Solar to strengthen Algeria's energy outlook

The project, which will be located in Eni’s Bir Rebaa North (BRN) field, is scheduled to begin by the end of the year

  
Image used for illustrative purposes

Image used for illustrative purposes

lstock
26 November 2016

An agreement for a new solar plant marks the latest step in Algeria's effort to increase renewable electricity generation and reduce domestic gas consumption.

The move is a crucial one, given that the country’s rising demand for power – much of which is generated from gas feedstock – has constrained the volume of gas available for export, impacting state revenues.

According to data from the Ministry of Energy, electricity consumption increased by 7.4% to 68.8 TWh last year.

New solar plant

In late September Algerian authorities announced that state-run energy firm Sonatrach and Italian energy giant Eni had inked an agreement for the construction of a 10-MW solar photovoltaic plant in Ouargla in the Sahara Desert.

Construction of the facility, which will be located in Eni’s Bir Rebaa North (BRN) field, is scheduled to begin by the end of the year.

Once completed, the plant will supply the BRN field with electricity, freeing up gas previously used for feedstock for export.

Power of the sun

The move is the latest in a bigger push by the government to expand renewables, with much of the focus on solar. Around 85% of Algeria’s landmass is located in the Sahara Desert, and the country’s solar radiation potential is among the highest in the world, at an estimated 13.9 TWh per year.

In the first nine months of 2016 approximately 300 MW of solar plants came on-line, Noureddine Boutarfa, minister of energy, told local press. This is in addition to the 268 MW of solar capacity installed last year, with 14 new plants worth a combined AD70bn (€578.2m) constructed in the Haut Plateaux and in the south of the country by a subsidiary of state-owned utility Sonelgaz, Shariket Kahraba wa Taket Moutadjadida.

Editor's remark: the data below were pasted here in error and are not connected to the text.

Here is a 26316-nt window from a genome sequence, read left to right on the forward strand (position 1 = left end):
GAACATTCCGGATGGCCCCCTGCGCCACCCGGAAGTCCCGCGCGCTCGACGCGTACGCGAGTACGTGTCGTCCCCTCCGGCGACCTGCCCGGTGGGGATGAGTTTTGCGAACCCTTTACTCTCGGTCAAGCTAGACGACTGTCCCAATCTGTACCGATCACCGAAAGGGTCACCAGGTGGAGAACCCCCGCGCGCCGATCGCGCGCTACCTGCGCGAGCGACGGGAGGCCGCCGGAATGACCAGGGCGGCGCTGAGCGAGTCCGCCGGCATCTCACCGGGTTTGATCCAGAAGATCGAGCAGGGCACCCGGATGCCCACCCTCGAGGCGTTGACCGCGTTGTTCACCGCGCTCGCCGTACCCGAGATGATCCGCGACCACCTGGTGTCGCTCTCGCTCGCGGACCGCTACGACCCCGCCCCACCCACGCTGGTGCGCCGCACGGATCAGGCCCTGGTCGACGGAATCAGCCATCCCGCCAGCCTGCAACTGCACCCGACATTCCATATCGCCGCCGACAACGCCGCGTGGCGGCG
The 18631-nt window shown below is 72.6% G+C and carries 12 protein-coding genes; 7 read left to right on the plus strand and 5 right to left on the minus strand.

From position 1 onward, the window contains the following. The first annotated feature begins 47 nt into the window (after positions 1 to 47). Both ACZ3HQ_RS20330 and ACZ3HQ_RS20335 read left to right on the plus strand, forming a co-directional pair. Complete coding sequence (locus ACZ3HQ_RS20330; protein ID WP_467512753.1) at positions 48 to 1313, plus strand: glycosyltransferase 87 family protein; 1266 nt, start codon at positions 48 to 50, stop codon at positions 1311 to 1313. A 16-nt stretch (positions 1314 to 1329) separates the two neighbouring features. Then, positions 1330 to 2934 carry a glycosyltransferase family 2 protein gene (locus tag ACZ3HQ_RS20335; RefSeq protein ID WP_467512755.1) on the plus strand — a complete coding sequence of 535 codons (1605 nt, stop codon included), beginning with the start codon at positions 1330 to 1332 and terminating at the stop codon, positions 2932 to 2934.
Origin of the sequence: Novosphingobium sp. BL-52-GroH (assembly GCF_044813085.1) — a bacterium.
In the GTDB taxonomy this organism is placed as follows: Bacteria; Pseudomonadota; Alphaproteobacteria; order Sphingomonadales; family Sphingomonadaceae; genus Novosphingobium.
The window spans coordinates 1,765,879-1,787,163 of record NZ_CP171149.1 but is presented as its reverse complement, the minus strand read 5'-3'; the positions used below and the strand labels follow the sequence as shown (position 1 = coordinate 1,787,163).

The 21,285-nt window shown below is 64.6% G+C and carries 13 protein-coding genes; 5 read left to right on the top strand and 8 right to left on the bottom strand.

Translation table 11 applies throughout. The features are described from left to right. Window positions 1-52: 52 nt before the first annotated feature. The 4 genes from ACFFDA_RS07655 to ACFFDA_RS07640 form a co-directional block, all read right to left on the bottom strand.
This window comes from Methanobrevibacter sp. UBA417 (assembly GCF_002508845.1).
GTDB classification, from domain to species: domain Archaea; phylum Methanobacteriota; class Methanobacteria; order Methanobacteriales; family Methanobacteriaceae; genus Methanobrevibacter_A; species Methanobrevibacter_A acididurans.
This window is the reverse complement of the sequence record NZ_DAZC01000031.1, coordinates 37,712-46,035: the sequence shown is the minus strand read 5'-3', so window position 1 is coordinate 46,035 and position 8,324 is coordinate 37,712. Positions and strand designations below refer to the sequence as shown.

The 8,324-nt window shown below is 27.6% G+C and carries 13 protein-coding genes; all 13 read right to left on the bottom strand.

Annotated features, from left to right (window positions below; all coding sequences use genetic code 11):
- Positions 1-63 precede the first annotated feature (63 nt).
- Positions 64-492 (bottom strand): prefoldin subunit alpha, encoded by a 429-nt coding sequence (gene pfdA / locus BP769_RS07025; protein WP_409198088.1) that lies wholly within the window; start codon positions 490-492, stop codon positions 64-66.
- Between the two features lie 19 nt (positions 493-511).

Last year Sonelgaz announced plans to double the country’s generation capacity and source more than a quarter of its energy needs from renewables by 2030, largely through the installation of an additional 13.5 GW of solar capacity.

It is hoped that much of the increased capacity will come from private sector projects. To encourage development of solar facilities, last year government authorities introduced a series of incentives for companies investing in renewables, including a guarantee that Sonelgaz and its subsidies would buy the energy produced under a 20-year power purchase agreement. Feed-in tariffs were also introduced to reduce risk for private investors through guaranteed fixed payments.

Towards renewables

Under the country’s Renewable Energy and Energy Efficiency Development Plan (REEEDP), introduced in 2011 and amended in 2015 to further raise targets, Algeria is set to install 25 GW of renewable generation capacity by 2030, with the first 4.5 GW expected by 2020.

In addition to satisfying local demand, boosting alternative sources of energy should also allow Algeria to increase exports to markets in Africa and Europe.

Indeed, exports of both renewable and conventional energy are expected to receive a boost under the REEEDP. Of the 25-GW total, 10 GW will be allocated for export, mainly to Europe, with another 300bn cu metres of natural gas per year to be preserved for export by 2030.

On the demand side, efforts are also under way to curb local consumption. A parallel plan, the National Programme for the Development of Energy Efficiency, calls for a 9% decrease in energy use by 2030 via efficiency measures, which include housing insulation and the conversion of vehicles to liquefied petroleum gas and compressed natural gas.

A new reality

Algeria’s economy has traditionally centred on hydrocarbons, with oil and gas accounting for around 30% of GDP and 95% of export revenues. Like many oil- and gas-producing countries, however, low energy prices have significantly impacted the Algerian economy.

At the end of last year, Algeria’s hydrocarbons exports fell by nearly half compared to 2014. Lower energy receipts had a trickle-down effect on public finances, contributing to a 19% year-on-year decline of the country’s foreign reserves to $143bn, as well as nearly doubling the fiscal deficit to 16% of GDP over the same period.

Despite falling revenues, however, foreign direct investment in the energy sector reached $2.3bn, an increase of 45% compared to the previous year, suggesting prospects for continued exploration and production in the years ahead.

© Oxford Business Group 2016